Marks Daily Apple
Serving up health and fitness insights (daily, of course) with a side of irreverence.
26 Dec

Shouting Groceries

vomitA particularly difficult workout session the other day, along with the holiday fast approaching (not a holiday fast, mind you – really, who would fast on a holiday?), prompted this post.

As is typical of many mornings for me, the other day I bagged breakfast and just had a big cup of really strong coffee with a splash of heavy cream and nothing else. Figured I’d eat later at a business lunch. I had a full schedule and not a lot of time, so I decided to do a quick set of modified burpees, where instead of simply jumping, landing, and doing a pushup, I would toss a pull-up into the mix. Nothing but a rotation of squats, pushups, and pull-ups –  and lots of them. I did this for twelve minutes straight with intermittent breaks, which got progressively more frequent as time went on (admittedly). It’s an ass-kicker if you are ever pressed for time. By the end, I was feeling all the typical effects I’ve come to expect from my occasional hard workouts: throbbing legs on the verge of giving out; arms that don’t seem to work anymore; sweat pooled around my feet; and a pretty high heart rate. But I was also incredibly nauseated, which is unusual for me – almost to the point of vomiting. I didn’t feel like moving for about five minutes, and I quite frankly wasn’t myself for the next hour. If it hadn’t been an early morning workout on an empty stomach, I probably would have emptied its contents. This got me to thinking – is too much intensity (to the point of nausea and vomit) a bad thing? Or is the nausea that comes with a particularly intense workout telling us that maybe we’re doing it right?

In certain fitness circles, reaching the point of extreme nausea in a workout is viewed as desirable, but that’s mostly as a badge of honor and “manliness.” Among some body-builders, a leg day just isn’t a leg day unless you’ve driven the porcelain bus (called Ralph on the white telephone?). Crossfit – with whose ideas about fitness I generally agree – even has a mascot called “Pukie.” Their idea is that if you haven’t met Pukie, you haven’t truly worked out like a Crossfitter. An interesting idea, to be sure, but in Crossfit, puking is more of a symbolic goal, rather than an objective with inherent benefits. I prefer to look a little deeper.

Art de Vany sees mild nausea as a natural byproduct of the morning workout on an empty stomach, which in and of itself is a Primal time of day to workout (although there’s no “wrong” time). Consider that Grok probably wasn’t a conscientious fitness buff, doing circuit training sets of pull-ups, mammoth tusk deadlifts, and python squats; rather, the realities of his world mandated that daily exercise was necessary to survive. Sure, there were undoubtedly moments of leisure and play (since he had to conserve energy whenever possible, too), but the bulk of his exercise probably revolved around the acquisition of food, especially the hunt. And when’s the best time to hunt game? Probably early morning when your stomach is empty and food is foremost on the mind.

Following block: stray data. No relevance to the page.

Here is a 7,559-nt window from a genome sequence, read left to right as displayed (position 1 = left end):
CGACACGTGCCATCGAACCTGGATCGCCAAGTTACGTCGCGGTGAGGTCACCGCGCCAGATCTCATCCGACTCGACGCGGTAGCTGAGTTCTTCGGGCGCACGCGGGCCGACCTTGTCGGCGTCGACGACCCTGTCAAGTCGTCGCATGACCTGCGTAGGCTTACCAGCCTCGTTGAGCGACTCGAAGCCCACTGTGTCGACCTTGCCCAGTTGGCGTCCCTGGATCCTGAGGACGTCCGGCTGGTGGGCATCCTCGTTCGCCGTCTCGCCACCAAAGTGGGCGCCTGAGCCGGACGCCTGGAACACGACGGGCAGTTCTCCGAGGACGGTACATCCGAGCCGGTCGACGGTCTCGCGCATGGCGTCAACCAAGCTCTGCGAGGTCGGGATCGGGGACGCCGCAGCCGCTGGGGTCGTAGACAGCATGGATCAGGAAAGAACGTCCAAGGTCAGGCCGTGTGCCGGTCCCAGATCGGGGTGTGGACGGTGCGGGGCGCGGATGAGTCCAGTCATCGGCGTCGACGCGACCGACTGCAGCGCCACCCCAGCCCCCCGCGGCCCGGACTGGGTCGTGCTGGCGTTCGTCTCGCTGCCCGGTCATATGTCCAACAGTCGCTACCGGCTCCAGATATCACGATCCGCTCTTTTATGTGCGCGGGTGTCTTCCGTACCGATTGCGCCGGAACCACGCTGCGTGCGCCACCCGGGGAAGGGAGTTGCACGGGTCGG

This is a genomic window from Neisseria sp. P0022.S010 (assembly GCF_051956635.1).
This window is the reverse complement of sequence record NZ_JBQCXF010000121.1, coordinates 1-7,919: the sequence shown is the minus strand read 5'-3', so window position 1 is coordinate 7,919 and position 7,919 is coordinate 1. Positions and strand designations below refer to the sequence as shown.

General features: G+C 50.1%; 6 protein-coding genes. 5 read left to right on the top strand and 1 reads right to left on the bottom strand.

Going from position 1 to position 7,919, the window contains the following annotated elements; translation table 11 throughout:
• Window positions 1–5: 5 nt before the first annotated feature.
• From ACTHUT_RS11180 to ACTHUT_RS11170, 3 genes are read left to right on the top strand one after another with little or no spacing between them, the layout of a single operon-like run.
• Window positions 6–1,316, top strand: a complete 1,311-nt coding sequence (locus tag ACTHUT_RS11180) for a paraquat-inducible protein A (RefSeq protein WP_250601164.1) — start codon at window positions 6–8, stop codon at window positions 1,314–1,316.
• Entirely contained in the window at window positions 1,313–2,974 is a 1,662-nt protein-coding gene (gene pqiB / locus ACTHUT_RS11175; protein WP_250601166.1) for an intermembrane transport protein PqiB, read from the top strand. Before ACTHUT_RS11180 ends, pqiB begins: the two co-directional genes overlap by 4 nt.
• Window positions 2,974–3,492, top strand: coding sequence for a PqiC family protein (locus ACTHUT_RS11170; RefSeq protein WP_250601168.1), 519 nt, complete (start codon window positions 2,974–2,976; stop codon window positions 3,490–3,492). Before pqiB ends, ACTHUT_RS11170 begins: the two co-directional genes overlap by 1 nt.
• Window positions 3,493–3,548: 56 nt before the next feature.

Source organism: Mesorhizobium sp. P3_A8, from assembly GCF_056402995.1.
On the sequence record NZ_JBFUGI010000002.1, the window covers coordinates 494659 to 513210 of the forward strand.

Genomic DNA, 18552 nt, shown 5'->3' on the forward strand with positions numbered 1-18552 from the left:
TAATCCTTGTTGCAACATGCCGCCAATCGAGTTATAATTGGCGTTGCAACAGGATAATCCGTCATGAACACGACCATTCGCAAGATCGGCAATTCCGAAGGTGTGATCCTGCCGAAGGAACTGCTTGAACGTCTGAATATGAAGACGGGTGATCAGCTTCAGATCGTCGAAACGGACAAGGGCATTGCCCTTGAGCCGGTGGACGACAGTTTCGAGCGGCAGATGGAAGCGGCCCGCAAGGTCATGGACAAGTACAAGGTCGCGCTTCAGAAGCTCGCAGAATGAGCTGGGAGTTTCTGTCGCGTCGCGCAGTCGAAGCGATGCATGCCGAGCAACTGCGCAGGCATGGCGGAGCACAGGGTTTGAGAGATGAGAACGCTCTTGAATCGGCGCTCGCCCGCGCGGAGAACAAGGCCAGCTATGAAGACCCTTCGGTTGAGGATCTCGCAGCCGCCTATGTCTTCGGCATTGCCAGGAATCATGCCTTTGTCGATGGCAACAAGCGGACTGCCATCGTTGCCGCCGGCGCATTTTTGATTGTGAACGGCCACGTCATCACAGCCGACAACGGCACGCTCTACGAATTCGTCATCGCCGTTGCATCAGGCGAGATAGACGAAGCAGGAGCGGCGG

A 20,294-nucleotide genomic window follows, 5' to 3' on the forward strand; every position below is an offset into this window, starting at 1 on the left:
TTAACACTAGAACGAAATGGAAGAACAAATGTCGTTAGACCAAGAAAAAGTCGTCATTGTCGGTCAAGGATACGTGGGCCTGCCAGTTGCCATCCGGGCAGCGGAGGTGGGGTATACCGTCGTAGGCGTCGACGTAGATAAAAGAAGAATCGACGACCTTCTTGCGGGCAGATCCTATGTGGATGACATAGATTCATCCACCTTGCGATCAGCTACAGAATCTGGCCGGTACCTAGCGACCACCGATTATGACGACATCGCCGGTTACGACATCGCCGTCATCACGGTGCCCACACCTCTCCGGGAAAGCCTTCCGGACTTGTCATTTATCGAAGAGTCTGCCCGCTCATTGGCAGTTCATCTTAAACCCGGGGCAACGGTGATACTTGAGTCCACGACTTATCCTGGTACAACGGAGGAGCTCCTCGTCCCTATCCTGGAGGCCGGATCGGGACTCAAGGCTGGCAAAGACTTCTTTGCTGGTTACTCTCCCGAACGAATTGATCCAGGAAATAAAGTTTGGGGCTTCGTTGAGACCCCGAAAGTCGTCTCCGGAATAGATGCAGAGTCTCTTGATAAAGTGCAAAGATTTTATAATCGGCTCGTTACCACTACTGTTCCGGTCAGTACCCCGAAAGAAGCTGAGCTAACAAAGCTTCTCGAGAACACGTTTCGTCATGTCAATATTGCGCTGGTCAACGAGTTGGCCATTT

Hunting on a full stomach isn’t just counterproductive and uncomfortable (leading to cramps and general malaise). It’s also counterintuitive to the human condition. We’re always told never to grocery shop while hungry, because we’ll be ravenous and desirous of everything (troublesome for modern man, who can have almost anything with the swipe of a credit card). But for Grok, being ravenous and desperate for food on the hunt would only push him further and faster. In a life and death situation (which Grok probably faced on a regular basis), desperation was his fuel to continue the hunt. Whatever it took. A fat and happy Grok would just end up frolicking in a dewy meadow somewhere, instead of tracking that buck to the ends of the earth.

Of course, there is such a thing as working out too intensely, and sometimes extreme nausea and vomiting definitely aren’t okay. When I was a marathoner, I used to hear tales of guys who dug too deep and went into exercise-induced rhabdomyolysis, or rhabdo for short. Rhabdo is the rapid breakdown of muscle tissue due to acute muscle injuries. The exercise-induced variety is caused by extreme over exertion, and it can lead to the shed muscle flooding your bloodstream and shutting down your kidneys. Ugly, possible life-threatening – stuff. What’s the first sign of rhabo? Intense nausea and vomiting. Reading comments from people who’ve suffered exercise-induced rhabdo, it seems most cases were exacerbated by improper hydration and “workout arrogance” (a lot of them were older guys attempting to come back from a period of relative inactivity and resume their workouts at the old intensity, without accounting for a warm up period). It seems pretty extreme and fairly uncommon, but it’s always good to be hydrated and physically equipped for the workout you’re attempting. Also, if you’re vomiting and doubled over in pain, it’s probably a good idea to call it a workout.

With that in mind, I suppose most post- workout nausea (at least, the type that I experienced) is completely natural. And I must admit, despite that first hour of discomfort and wanting to jettison the non-existent contents of my stomach, I felt pretty awesome the rest of the day (post-workout glow, release of endorphins, etc), and I’m no worse for wear today, so I figure getting a little nauseated once in a while is okay. On the other hand, it’s not something I will regularly choose to pursue.

Further Reading:

Intro to CrossFit

The Prison Workout

Tips for “Hardgainers”

You want comments? We got comments: